Time to set things straight

Updated 23 November 2013

Time to set things straight

Saudi Arabia has all the right to carry out a campaign against illegal expatriates. However, the issue does not end here. The big test lies ahead. There is an urgent need for streamlining visa and immigration procedures and to plug the holes in the system that human traffickers blatantly exploit. I read in a comment recently published in Arab News that said nobody wishes to live in a country illegally. The question is as to why they end up working illegally in the Kingdom. Many of them had Iqamas or residence permits; the main issue was they were not working with the sponsors as mentioned in their permits. This practice had been going on for a couple of decades. It is not just the fault of the expatriates; their Saudi sponsors are equally guilty.
However, I do not find it illegal to work somewhere else other than your sponsor. If the sponsor has no job to offer, where would an expat go? If he is not engaging in any criminal activity and just working to make ends meet, I feel calling him illegal and throwing him out of the country is not a nice thing. One thing is for sure, Saudi Arabia will always require foreign workforce. Not because the Saudis are not capable enough, it is because of the size of the country, enormous resources and the huge potential. Most of the developed countries across the world have prospered by allowing talent from across the world to work and live. The Kingdom must reconsider its labor policies. It is the right time for the Saudi authorities to set things straight. Otherwise, after every few years the number of “illegal expats” will soar and the need for another campaign will arise. — Shabbir Ahmed, Jeddah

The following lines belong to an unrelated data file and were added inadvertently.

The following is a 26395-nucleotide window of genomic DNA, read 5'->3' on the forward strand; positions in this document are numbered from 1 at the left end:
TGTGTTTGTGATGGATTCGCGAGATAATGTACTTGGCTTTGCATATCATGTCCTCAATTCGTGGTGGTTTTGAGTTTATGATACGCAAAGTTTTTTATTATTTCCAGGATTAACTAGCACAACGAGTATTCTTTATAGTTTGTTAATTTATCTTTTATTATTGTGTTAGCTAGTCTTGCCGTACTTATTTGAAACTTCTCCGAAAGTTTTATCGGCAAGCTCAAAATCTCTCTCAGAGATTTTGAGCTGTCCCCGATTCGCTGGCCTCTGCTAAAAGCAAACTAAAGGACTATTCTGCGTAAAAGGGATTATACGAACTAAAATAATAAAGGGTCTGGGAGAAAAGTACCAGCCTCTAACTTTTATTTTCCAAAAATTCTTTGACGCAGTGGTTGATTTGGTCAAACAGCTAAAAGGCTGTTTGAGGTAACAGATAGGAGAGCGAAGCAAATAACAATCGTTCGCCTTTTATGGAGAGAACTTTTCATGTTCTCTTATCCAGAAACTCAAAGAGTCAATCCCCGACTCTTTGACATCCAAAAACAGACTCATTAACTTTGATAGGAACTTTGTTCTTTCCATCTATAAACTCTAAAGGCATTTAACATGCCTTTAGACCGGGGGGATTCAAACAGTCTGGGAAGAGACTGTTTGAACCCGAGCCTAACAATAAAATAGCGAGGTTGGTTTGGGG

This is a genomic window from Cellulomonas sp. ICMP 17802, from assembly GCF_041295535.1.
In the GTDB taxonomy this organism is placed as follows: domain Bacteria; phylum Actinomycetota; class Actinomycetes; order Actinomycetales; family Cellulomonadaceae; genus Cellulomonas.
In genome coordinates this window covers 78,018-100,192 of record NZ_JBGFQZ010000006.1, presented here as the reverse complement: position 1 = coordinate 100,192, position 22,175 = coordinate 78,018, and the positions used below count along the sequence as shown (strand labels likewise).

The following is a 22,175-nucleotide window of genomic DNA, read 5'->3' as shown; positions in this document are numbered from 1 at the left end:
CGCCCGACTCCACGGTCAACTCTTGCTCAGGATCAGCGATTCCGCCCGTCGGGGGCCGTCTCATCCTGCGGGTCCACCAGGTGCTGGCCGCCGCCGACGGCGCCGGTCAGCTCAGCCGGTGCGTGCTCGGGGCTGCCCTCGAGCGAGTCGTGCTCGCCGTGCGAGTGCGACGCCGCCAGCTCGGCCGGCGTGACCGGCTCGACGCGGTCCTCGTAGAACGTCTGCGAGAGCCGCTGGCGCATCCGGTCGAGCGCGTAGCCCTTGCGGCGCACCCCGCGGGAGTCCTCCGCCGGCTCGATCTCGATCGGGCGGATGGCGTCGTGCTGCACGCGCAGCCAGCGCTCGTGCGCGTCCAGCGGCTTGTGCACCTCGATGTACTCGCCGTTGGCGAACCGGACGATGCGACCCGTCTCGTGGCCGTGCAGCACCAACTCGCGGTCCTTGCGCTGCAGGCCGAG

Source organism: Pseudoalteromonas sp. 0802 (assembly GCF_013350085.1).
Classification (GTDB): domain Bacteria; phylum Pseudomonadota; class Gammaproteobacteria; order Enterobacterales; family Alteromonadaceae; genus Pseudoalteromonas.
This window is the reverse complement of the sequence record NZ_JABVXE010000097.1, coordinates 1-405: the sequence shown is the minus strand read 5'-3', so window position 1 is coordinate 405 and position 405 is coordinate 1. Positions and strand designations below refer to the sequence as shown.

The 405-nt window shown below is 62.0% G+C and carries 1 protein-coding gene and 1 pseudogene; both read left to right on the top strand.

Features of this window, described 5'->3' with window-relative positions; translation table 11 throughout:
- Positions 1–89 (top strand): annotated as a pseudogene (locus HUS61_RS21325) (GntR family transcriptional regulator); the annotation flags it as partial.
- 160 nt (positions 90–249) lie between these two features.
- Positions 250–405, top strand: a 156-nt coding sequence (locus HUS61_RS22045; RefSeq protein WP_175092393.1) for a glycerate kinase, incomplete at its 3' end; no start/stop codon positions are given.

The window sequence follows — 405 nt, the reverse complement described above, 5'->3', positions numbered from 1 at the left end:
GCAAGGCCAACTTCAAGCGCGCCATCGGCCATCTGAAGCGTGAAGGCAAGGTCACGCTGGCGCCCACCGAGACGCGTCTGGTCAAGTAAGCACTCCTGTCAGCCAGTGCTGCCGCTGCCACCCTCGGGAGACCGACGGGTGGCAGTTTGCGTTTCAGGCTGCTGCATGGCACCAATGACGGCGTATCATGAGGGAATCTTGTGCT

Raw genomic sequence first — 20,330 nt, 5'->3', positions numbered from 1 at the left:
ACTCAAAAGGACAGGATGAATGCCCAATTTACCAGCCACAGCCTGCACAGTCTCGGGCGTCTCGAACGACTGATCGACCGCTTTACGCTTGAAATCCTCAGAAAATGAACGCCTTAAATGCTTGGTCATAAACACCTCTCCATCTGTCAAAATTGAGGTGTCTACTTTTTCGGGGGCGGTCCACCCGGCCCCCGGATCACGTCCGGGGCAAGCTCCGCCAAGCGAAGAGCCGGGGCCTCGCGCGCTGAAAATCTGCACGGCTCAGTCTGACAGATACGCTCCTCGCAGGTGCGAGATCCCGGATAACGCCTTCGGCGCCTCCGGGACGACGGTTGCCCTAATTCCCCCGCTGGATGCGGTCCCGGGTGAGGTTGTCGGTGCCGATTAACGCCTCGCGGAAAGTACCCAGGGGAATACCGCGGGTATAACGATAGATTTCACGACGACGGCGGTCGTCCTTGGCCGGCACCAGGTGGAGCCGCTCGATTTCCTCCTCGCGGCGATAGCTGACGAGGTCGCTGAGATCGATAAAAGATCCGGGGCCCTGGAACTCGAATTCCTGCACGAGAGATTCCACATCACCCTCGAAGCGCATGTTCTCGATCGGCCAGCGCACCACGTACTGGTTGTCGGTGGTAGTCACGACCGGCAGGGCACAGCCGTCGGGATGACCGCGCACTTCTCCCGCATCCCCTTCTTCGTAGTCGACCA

Cartoon in bad taste

Updated 07 August 2017

Cartoon in bad taste

I wish to use my “right of reply” to complain about the unfortunate caricature that appeared on Aug. 5, 2017, in your well-known newspaper. The cartoon represents President Nicolas Maduro sitting on a military tank and a hand coming out of the tank’s cannon writing on a book titled “New Constitution.” Such a caricature is offensive to my country.
What the caricature seems to imply is that President Maduro wants to rewrite a new constitution with the power of arms. This is totally false. It is immoral to give your readers such a forged image of Venezuela and its constitutionally- and democratically-elected government.
The revision of our constitution, which is among the best in the world, is mainly to reinforce it and make it more adaptable to the new times. It is not an imposition of our president; it has been backed by more than 8 million Venezuelans and has the objective of re-establishing the peace process that has been trampled by a violent opposition backed by interested foreign countries that pretend to give orders to our sovereign populace.
I fail to understand why some international media report fake news about my country, with the purpose of undermining our sovereignty, and the people of Venezuela’s absolute right to decide, in a free and independent manner, how it wants to conduct its internal affairs.
I invite your newspaper to inform about our country with the truth and the same respect that we, in Venezuela, treat to our brothers of Saudi Arabia.

Joseba Achutegui
Ambassador of Venezuela
Riyadh
Saudi Arabia